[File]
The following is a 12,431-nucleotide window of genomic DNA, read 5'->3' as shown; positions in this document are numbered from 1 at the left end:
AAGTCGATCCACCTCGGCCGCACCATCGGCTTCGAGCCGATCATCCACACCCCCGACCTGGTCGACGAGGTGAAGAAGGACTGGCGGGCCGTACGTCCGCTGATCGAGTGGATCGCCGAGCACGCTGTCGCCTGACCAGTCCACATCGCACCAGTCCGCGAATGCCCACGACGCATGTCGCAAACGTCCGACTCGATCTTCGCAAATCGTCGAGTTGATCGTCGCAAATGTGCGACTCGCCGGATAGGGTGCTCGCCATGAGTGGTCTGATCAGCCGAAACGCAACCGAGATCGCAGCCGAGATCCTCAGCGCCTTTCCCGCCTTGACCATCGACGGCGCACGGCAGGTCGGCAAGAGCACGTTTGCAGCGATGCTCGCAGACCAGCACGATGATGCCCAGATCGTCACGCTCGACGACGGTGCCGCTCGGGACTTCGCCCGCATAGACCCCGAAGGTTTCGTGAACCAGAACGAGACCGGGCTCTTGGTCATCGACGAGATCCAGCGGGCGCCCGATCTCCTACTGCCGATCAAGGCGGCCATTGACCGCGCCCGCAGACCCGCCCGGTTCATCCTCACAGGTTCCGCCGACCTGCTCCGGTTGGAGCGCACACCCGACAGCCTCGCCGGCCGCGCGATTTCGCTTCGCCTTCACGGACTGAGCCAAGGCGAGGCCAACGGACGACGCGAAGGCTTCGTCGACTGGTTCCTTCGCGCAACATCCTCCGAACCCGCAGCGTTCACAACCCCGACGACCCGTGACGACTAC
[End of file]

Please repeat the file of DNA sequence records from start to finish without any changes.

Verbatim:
The following is a 12,431-nucleotide window of genomic DNA, read 5'->3' as shown; positions in this document are numbered from 1 at the left end:
AAGTCGATCCACCTCGGCCGCACCATCGGCTTCGAGCCGATCATCCACACCCCCGACCTGGTCGACGAGGTGAAGAAGGACTGGCGGGCCGTACGTCCGCTGATCGAGTGGATCGCCGAGCACGCTGTCGCCTGACCAGTCCACATCGCACCAGTCCGCGAATGCCCACGACGCATGTCGCAAACGTCCGACTCGATCTTCGCAAATCGTCGAGTTGATCGTCGCAAATGTGCGACTCGCCGGATAGGGTGCTCGCCATGAGTGGTCTGATCAGCCGAAACGCAACCGAGATCGCAGCCGAGATCCTCAGCGCCTTTCCCGCCTTGACCATCGACGGCGCACGGCAGGTCGGCAAGAGCACGTTTGCAGCGATGCTCGCAGACCAGCACGATGATGCCCAGATCGTCACGCTCGACGACGGTGCCGCTCGGGACTTCGCCCGCATAGACCCCGAAGGTTTCGTGAACCAGAACGAGACCGGGCTCTTGGTCATCGACGAGATCCAGCGGGCGCCCGATCTCCTACTGCCGATCAAGGCGGCCATTGACCGCGCCCGCAGACCCGCCCGGTTCATCCTCACAGGTTCCGCCGACCTGCTCCGGTTGGAGCGCACACCCGACAGCCTCGCCGGCCGCGCGATTTCGCTTCGCCTTCACGGACTGAGCCAAGGCGAGGCCAACGGACGACGCGAAGGCTTCGTCGACTGGTTCCTTCGCGCAACATCCTCCGAACCCGCAGCGTTCACAACCCCGACGACCCGTGACGACTAC